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Group B Strep Prevention

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Laboratory Personnel, Slide 5

CAMP Test Comparison

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CAMP Test Comparison
If the laboratory is not able to identify group B streptococci by the Lancefield grouping procedure, there are other microbiologic tests that can be used to identify GBS. This picture shows one of these tests. It is called the CAMP test. CAMP is an acronym for the authors of this test (Christie, Atkinson, Munch, Peterson). The CAMP test takes advantage of the capacity of GBS to produce this CAMP factor; most other hemolytic streptococci do not produce CAMP factor.
This picture shows the growth and CAMP test of a group B Streptococcus (on the left) and a group A Streptococcus (GAS) (on the right). On the top of the agar plate we have inoculated the plate with a Staphylococcus strain (horizontal streak). We then inoculated the GBS (on left) and GAS (on right) perpendicular to the Staphylococcus streak. We inoculated the agar plate so as not to touch the two different organisms (Staphylococcus and Streptococcus) but to come close to each other. The Staphylococcus is used because it produces a lysin that only partially lyses the red blood cells (called beta-lysin). The CAMP factor reacts with the partially lysed area of the blood agar plate to enhance the hemolytic activity. Note the arrowhead shape of the zone of enhanced hemolytic activity by the GBS near the Staphylococcus streak (on left) but not by the GAS (on right). This means that the bacterium on the left is GBS because it is producing a CAMP factor.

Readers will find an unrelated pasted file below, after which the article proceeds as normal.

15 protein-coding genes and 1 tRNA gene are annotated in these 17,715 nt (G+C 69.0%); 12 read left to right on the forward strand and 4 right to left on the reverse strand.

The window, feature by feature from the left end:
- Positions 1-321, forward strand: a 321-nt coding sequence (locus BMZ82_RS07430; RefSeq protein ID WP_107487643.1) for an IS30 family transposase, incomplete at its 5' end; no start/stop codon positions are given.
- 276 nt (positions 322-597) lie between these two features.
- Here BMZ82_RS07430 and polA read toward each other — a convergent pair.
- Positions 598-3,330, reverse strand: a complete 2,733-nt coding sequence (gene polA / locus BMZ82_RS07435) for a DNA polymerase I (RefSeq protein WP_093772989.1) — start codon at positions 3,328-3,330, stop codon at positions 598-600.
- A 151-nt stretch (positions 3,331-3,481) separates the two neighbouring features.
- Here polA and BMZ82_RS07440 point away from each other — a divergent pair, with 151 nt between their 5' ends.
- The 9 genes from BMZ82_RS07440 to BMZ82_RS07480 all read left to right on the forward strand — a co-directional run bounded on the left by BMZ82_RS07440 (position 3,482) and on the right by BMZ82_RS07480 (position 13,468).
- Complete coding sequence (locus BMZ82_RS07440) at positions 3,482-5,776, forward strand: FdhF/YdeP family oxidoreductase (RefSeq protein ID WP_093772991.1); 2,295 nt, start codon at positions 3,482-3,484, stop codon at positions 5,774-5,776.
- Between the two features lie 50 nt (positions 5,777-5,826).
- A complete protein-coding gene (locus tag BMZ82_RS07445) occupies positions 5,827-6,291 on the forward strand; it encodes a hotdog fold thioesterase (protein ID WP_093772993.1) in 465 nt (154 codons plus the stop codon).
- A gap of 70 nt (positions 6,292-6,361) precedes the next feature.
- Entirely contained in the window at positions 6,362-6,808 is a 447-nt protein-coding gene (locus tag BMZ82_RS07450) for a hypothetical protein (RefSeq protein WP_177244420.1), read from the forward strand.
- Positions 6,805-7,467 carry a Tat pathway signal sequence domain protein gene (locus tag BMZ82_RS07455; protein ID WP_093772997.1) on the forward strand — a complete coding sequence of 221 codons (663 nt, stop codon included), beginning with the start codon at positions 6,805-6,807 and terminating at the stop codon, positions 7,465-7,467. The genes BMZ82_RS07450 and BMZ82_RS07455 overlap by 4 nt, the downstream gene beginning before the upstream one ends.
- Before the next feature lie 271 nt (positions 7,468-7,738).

The test shown on the bottom of this picture with the two small disks is the bacitracin sensitivity test. A positive zone of inhibition around the disk and a negative CAMP test shown in the agar plate on the right is a presumptive identification of a group A streptococcus.
Page Last Modified: April 20, 2008
Content Last Reviewed: April 20, 2008
Content Source: National Center for Immunization and Respiratory Diseases
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